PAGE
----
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“Oh, what fun it is to”

Meaningful Conversations…

A familiar holiday song pronounces “Oh, what fun it is to ride in a one-horse open sleigh laughing all the way.”  It continues to say, “Making spirits bright.”  The holidays are often times to relax and time to spend with family and friends.  The times with family and friends may be around the dinner table eating or playing a game, decorating the house, playing in the snow, making favorite holiday treats, or watching a movie or the big game.  One of my favorite things about the holidays is the opportunity to slow down and engage in playing games with family while eating cookies or some other tasty holiday treat.  It is in playing games or just having time to catch-up that I able to reconnect with family members and gain insight on what has gone on in their life over past year.

Photo by Nicole Michalou on Pexels.com

Meaningful conversations for me are when I feel heard and listened to and when I return the favor of listening and understanding the person in which I am engaging in conversation.  These conversations can take place while washing dishes, cleaning up the wrapping paper after all the presents are open, doing a puzzle, or at bedtime.  As we approach the holidays, think about ways you can engage with family members or friends about what is taking place in their lives.  Here are some tips for engaging in meaningful conversations.

  • Ask open ended questions.  By asking open-ended questions it gives a person an opening for a longer conversation and dialogue.  Open-ended questions sound like, “How are you feeling?” or “Tell me more about…”  
  • Be prepared to listen attentively.  Put away your phone and turn off all screens and make eye contact with the person to show that you are truly engaged in what they are saying.  Ask follow-up questions that show you are interested, and you want to know more.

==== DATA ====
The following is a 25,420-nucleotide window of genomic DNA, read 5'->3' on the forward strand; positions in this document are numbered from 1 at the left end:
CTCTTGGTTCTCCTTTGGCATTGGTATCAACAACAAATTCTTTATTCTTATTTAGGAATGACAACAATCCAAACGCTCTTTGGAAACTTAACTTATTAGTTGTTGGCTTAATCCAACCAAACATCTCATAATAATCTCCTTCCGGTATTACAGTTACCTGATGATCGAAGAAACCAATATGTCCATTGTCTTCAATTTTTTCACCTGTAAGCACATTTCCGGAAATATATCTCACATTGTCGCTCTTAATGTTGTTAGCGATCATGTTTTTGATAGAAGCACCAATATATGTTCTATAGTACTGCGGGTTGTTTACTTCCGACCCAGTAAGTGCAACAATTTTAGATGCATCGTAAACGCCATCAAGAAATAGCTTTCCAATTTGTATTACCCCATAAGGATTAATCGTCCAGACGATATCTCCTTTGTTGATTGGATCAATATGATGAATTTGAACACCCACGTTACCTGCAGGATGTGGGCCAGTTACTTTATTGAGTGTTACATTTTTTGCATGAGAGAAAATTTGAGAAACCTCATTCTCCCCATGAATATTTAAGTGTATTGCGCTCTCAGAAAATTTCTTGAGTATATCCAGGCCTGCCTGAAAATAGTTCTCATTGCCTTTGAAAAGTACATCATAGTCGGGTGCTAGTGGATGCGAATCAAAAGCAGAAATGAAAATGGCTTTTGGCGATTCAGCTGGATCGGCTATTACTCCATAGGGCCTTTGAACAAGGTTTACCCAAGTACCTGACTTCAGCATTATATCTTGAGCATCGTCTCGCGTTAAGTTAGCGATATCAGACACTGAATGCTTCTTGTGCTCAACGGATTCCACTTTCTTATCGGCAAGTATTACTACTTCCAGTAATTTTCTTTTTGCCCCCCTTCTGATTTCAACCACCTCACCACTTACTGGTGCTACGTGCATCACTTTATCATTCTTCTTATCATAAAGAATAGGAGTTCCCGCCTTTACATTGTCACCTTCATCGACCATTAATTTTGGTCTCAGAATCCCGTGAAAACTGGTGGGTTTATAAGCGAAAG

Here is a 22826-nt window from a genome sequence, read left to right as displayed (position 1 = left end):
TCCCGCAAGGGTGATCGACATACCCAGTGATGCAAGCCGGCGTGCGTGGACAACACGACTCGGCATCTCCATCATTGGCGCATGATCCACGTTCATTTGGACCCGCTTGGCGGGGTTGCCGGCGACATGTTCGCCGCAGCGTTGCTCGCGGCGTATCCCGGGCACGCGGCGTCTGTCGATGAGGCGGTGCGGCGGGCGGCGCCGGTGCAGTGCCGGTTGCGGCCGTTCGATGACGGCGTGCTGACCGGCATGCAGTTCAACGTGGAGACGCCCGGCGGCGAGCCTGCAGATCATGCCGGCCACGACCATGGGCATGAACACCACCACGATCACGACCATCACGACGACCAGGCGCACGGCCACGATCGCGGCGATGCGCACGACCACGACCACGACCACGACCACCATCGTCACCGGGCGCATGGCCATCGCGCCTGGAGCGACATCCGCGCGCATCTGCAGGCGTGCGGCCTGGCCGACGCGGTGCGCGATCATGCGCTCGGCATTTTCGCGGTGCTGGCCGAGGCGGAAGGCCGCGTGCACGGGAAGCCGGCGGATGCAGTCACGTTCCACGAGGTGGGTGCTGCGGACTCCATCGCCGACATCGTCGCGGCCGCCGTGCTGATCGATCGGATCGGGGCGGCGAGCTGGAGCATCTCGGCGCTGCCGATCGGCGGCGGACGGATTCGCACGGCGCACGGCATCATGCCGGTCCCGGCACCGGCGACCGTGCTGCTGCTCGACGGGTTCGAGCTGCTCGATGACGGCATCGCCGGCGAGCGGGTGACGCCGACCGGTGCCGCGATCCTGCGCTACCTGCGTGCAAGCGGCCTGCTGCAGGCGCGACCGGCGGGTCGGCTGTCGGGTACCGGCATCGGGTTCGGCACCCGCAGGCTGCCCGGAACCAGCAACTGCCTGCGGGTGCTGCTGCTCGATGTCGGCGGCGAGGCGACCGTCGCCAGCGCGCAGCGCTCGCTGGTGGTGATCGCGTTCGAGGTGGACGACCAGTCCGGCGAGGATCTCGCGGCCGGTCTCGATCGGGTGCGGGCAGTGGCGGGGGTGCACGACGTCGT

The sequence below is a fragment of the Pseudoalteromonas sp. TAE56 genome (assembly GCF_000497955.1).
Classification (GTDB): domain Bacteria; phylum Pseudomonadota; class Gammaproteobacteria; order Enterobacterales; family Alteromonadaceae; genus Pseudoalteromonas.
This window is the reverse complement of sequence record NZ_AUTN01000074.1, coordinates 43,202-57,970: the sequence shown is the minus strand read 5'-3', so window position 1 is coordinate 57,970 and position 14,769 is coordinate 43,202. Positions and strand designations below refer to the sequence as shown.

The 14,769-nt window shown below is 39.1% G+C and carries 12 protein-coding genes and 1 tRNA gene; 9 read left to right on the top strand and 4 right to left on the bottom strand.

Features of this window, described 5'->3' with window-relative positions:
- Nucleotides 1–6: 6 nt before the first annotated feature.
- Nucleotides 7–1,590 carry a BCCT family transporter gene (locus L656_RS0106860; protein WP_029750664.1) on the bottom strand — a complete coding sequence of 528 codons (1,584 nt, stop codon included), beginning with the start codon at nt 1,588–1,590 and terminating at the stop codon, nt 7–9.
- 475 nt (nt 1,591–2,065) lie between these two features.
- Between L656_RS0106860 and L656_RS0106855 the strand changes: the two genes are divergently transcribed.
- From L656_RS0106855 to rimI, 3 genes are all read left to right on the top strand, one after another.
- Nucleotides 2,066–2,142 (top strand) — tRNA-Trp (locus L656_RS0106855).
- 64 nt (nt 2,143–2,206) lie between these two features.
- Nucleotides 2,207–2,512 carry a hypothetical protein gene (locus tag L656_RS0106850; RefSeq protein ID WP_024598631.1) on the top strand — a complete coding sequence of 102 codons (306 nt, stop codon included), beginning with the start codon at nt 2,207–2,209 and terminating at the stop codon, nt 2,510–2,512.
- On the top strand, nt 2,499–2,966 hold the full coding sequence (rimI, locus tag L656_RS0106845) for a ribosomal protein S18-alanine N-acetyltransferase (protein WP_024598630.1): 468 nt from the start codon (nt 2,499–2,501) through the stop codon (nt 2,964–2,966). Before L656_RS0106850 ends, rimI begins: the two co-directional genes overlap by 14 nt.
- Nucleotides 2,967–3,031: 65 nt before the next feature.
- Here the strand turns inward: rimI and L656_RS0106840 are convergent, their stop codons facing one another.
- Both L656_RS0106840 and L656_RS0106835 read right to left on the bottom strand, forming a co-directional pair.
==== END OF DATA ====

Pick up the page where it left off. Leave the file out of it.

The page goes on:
• Listen without judgement.  Getting a lecture or being told that you are wrong can quickly end a conversation.  Instead ask the person about their feelings regarding the situation.  Share that you are willing to support them. 
  • Capitalize on everyday events to engage in meaningful conversations.  Food preparation, clean-up and mealtimes are a wonderful time to ask family members about their day or what they like about the family, or what is their favorite holiday food.  Bedtimes can also be a time to engage in conversations.  Start a tradition of asking one question a night to discuss.  Here are some questions to get you started in engaging in some meaningful conversation.
    • Tell me about a time when you felt happy.
    • Tell me about your favorite teacher.
    • Who is someone you really respect and why do you respect this person?
    • What is the best way for people to show that you they love you?   
    • What is your favorite time of year?

To ensure the health and safety of family members and friends because of the global pandemic, this year’s holiday celebrations and gatherings will be a bit different, but it doesn’t mean that one has to forgo those meaningful and sometime silly conversations.  These chats can be done in a person or virtually.  It is important to remember that a gift of time is one of the best gifts one can give.  Simply, young people and adults need human connections.  We all need to be heard, loved, and supported.  Take the time this year to listen, share, and to be vulnerable with each over a card game, meal, or while engaging in a favorite holiday tradition.  If you do, it really will “Make spirits bright”. 

(Source: Michelle Krehbiel, Nebraska Extension Youth Development Specialist)

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